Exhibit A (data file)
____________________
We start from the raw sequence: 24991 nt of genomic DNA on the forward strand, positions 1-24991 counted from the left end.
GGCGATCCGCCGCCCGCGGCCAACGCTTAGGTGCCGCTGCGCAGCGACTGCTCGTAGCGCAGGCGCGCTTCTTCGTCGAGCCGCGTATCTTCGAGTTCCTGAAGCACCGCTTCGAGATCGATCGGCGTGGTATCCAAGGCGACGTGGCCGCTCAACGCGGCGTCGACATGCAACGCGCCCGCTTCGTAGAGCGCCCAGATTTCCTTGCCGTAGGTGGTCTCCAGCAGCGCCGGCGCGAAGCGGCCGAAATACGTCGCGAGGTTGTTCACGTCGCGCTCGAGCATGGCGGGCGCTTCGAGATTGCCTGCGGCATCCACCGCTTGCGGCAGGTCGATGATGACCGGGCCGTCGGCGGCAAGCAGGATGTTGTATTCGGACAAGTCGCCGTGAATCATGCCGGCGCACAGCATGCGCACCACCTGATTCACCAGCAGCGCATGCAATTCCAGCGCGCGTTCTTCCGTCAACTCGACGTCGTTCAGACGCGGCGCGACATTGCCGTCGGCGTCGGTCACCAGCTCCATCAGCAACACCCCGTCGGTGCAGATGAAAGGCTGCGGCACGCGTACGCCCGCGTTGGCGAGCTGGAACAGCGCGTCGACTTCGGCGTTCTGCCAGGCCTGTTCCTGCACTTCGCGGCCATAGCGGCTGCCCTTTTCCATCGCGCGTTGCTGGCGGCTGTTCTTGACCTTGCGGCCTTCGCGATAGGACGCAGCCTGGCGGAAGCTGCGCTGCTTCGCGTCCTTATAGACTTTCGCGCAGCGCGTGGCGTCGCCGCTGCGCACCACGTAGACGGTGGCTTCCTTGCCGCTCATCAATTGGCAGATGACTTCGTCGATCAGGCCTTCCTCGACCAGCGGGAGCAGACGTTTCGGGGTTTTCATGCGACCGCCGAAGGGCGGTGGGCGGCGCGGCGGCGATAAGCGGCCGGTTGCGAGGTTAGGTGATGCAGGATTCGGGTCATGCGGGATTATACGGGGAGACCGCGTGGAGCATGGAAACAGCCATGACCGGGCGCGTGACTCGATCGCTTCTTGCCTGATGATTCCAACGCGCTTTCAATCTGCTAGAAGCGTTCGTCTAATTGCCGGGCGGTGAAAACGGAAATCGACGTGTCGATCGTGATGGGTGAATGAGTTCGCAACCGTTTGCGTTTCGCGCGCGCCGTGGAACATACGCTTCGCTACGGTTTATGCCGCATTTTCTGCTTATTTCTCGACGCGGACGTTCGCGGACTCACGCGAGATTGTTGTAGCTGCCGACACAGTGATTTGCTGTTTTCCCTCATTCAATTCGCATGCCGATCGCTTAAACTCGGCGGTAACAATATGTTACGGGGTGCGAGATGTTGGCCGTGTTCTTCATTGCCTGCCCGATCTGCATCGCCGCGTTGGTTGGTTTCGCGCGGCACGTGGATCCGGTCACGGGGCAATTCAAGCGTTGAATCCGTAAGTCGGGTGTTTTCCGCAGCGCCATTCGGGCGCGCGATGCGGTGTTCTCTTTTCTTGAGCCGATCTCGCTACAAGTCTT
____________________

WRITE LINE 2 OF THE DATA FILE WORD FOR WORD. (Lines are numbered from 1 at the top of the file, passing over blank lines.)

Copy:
GGCGATCCGCCGCCCGCGGCCAACGCTTAGGTGCCGCTGCGCAGCGACTGCTCGTAGCGCAGGCGCGCTTCTTCGTCGAGCCGCGTATCTTCGAGTTCCTGAAGCACCGCTTCGAGATCGATCGGCGTGGTATCCAAGGCGACGTGGCCGCTCAACGCGGCGTCGACATGCAACGCGCCCGCTTCGTAGAGCGCCCAGATTTCCTTGCCGTAGGTGGTCTCCAGCAGCGCCGGCGCGAAGCGGCCGAAATACGTCGCGAGGTTGTTCACGTCGCGCTCGAGCATGGCGGGCGCTTCGAGATTGCCTGCGGCATCCACCGCTTGCGGCAGGTCGATGATGACCGGGCCGTCGGCGGCAAGCAGGATGTTGTATTCGGACAAGTCGCCGTGAATCATGCCGGCGCACAGCATGCGCACCACCTGATTCACCAGCAGCGCATGCAATTCCAGCGCGCGTTCTTCCGTCAACTCGACGTCGTTCAGACGCGGCGCGACATTGCCGTCGGCGTCGGTCACCAGCTCCATCAGCAACACCCCGTCGGTGCAGATGAAAGGCTGCGGCACGCGTACGCCCGCGTTGGCGAGCTGGAACAGCGCGTCGACTTCGGCGTTCTGCCAGGCCTGTTCCTGCACTTCGCGGCCATAGCGGCTGCCCTTTTCCATCGCGCGTTGCTGGCGGCTGTTCTTGACCTTGCGGCCTTCGCGATAGGACGCAGCCTGGCGGAAGCTGCGCTGCTTCGCGTCCTTATAGACTTTCGCGCAGCGCGTGGCGTCGCCGCTGCGCACCACGTAGACGGTGGCTTCCTTGCCGCTCATCAATTGGCAGATGACTTCGTCGATCAGGCCTTCCTCGACCAGCGGGAGCAGACGTTTCGGGGTTTTCATGCGACCGCCGAAGGGCGGTGGGCGGCGCGGCGGCGATAAGCGGCCGGTTGCGAGGTTAGGTGATGCAGGATTCGGGTCATGCGGGATTATACGGGGAGACCGCGTGGAGCATGGAAACAGCCATGACCGGGCGCGTGACTCGATCGCTTCTTGCCTGATGATTCCAACGCGCTTTCAATCTGCTAGAAGCGTTCGTCTAATTGCCGGGCGGTGAAAACGGAAATCGACGTGTCGATCGTGATGGGTGAATGAGTTCGCAACCGTTTGCGTTTCGCGCGCGCCGTGGAACATACGCTTCGCTACGGTTTATGCCGCATTTTCTGCTTATTTCTCGACGCGGACGTTCGCGGACTCACGCGAGATTGTTGTAGCTGCCGACACAGTGATTTGCTGTTTTCCCTCATTCAATTCGCATGCCGATCGCTTAAACTCGGCGGTAACAATATGTTACGGGGTGCGAGATGTTGGCCGTGTTCTTCATTGCCTGCCCGATCTGCATCGCCGCGTTGGTTGGTTTCGCGCGGCACGTGGATCCGGTCACGGGGCAATTCAAGCGTTGAATCCGTAAGTCGGGTGTTTTCCGCAGCGCCATTCGGGCGCGCGATGCGGTGTTCTCTTTTCTTGAGCCGATCTCGCTACAAGTCTT